Bodily functions are now potential indicators of terrorism
Paul Joseph Watson
Friday, March 16, 2012
Infowars has obtained a document from the New Jersey Office of Homeland Security & Preparedness that lists banal bodily activities such as yawning, staring and goose pumps as “suspicious activity” indicative of terrorism.
The document (PDF), entitled Terrorism Awareness and Prevention, is presented as a guide for both “residents and workers of New Jersey,” along with employees of federal, state and local agencies, on how to “assist in combating terrorism” by identifying “unusual or suspicious activities and behaviors.”
The guide encourages participants to “look for signs of nervousness in the people you come in contact with.” “Signs will become particularly evident in a person’s eyes, face, next and body movements.”
The document then lists examples of suspicious behavior indicative of terrorism, which include, “Exaggerated yawning when engaged in conversation,” “glances,” “cold penetrating stare,” “rigid posture,” and “goose bumps”.
February 18, 2012 “Information Clearing House” — Keeping America safe from totalitarian ideologues is a big, big job, too big in fact for the Federal Bureau of Investigation and the entire Department of Justice to handle on their own.
The DOJ commands a $27.7 billion annual budget, and the FBI employs 35,629 full-time foes of evil. Their business is to protect the United States from bad people. Those bad people might be 15-year-old computer punks; they might be sophisticated zealots who hate America’s freedoms with such vehemence that they want to blow us all up. And the bad people just might win, according to our country’s law-enforcement elite, unless we, the American public, help. The FBI and DOJ have launched the “Communities Against Terrorism” program. The campaign seeks assistance from workers in 25 industries to spy on their fellow citizens ferret out the terrorists among us. Citizen spies are being recruited from hotel and motel personnel, dive shop operators, car and property rental agents, the inky patriots who run tattoo parlors, gun dealers and baristas at Internet cafes.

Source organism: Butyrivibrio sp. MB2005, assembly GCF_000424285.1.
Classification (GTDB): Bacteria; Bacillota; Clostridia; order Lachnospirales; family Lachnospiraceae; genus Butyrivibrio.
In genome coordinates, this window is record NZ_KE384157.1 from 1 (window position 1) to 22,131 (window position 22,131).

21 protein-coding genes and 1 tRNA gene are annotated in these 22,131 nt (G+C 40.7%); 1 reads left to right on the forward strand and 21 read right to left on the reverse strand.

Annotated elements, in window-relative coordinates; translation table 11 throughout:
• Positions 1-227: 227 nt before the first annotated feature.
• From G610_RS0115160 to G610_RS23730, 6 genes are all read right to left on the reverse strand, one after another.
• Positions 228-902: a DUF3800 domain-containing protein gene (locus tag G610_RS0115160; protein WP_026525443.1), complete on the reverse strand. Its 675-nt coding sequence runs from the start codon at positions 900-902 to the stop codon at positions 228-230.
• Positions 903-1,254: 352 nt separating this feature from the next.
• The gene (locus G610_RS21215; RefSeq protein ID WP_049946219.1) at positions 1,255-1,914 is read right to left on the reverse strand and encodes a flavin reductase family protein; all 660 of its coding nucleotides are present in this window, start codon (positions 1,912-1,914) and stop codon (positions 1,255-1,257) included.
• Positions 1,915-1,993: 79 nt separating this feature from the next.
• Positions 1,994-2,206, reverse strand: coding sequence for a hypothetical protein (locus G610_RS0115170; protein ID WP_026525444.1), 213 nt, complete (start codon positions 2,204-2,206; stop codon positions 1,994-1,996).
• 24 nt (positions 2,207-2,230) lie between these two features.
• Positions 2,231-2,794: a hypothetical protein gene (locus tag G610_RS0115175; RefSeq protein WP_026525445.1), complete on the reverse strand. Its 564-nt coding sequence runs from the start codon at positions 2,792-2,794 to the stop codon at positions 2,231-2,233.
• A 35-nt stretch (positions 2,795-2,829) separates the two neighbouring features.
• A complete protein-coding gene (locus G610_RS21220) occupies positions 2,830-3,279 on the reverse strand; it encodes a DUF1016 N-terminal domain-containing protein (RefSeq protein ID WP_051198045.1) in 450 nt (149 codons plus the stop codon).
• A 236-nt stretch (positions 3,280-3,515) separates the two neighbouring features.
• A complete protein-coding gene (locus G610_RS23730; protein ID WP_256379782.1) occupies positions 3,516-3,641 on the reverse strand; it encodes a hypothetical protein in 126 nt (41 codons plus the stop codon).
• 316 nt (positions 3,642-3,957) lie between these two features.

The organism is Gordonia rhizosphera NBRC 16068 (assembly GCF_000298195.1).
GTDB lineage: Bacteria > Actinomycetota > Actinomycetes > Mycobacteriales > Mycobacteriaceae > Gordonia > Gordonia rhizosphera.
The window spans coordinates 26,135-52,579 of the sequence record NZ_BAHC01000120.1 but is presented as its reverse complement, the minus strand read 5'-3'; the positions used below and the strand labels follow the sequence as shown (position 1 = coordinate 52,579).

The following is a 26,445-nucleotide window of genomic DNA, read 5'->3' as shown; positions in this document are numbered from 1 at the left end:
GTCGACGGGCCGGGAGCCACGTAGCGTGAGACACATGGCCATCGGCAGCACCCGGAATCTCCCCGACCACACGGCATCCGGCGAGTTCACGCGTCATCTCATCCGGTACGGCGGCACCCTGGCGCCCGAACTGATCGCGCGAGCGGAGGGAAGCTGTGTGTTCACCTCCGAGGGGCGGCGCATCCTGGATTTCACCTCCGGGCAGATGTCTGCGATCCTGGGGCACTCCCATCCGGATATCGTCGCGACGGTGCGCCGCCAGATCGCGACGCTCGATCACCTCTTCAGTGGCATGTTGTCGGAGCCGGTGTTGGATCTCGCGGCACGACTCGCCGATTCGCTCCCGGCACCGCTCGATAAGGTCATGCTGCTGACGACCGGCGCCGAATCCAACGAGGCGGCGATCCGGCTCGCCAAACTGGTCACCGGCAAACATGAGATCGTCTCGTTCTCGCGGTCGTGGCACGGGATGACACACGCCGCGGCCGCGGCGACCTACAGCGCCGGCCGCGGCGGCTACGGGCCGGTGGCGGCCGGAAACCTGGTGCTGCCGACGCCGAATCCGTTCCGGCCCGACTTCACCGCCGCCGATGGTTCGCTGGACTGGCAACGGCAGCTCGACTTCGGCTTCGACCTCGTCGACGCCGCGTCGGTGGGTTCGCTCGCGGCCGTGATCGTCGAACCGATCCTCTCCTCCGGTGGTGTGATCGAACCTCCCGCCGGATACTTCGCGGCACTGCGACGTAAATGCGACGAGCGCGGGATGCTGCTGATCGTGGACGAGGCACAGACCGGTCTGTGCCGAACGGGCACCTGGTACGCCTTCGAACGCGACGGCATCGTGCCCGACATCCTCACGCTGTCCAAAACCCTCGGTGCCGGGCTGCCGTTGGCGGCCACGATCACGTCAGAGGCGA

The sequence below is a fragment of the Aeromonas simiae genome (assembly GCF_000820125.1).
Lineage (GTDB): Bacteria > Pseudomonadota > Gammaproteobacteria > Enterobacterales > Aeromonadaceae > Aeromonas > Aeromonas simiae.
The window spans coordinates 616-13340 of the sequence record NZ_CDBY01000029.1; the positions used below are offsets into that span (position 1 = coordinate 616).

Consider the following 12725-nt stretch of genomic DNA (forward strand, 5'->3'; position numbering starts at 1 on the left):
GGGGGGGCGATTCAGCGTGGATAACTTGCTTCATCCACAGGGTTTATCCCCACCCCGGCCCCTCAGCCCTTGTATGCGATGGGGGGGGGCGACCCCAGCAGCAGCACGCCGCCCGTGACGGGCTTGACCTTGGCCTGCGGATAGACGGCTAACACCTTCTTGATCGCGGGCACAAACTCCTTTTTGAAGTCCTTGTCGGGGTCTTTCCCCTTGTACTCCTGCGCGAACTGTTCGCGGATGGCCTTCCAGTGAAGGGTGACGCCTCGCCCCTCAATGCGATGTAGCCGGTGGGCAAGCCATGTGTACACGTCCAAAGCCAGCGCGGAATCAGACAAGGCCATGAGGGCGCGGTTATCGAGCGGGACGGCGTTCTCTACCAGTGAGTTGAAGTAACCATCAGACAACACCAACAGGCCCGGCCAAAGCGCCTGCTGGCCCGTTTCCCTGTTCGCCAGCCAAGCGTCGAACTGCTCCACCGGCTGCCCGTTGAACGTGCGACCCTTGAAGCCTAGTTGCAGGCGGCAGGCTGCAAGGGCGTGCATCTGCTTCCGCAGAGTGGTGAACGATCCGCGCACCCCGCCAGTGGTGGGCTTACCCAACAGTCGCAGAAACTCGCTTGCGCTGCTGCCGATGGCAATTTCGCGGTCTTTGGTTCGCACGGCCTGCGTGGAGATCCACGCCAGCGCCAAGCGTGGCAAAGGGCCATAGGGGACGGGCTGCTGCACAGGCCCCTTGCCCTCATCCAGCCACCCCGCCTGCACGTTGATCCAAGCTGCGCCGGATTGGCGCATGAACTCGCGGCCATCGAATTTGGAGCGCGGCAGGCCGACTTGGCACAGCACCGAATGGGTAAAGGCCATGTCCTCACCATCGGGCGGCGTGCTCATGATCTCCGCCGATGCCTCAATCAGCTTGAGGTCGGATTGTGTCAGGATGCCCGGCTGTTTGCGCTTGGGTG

Obviously, an invective-mumbling individual “refusing to complete appropriate paperwork” while paying cash to buy large quantities of explosives and asking for driving directions on a map that has skulls-and-crossbones marked across every Mall of the America emergency exit has raised a red flag. Report this person to the appropriate authorities.”If you visit an airport, stay in a hotel, drink coffee at an Internet café, or in some other way interact with one of the Halloween G-men in the American public, a full-fledged FBI investigation is only one phone call away.”The Communities Against Terrorism directives go further, warning some on the American labor force, such as Airport Service Providers, to monitor even their coworkers for suspicious behavior.
But when the FBI’s “Suspicious Activity Reporting” forms are distributed to all potential spies on a given airport food court, any terrorist manning an espresso machine is given a heads-up.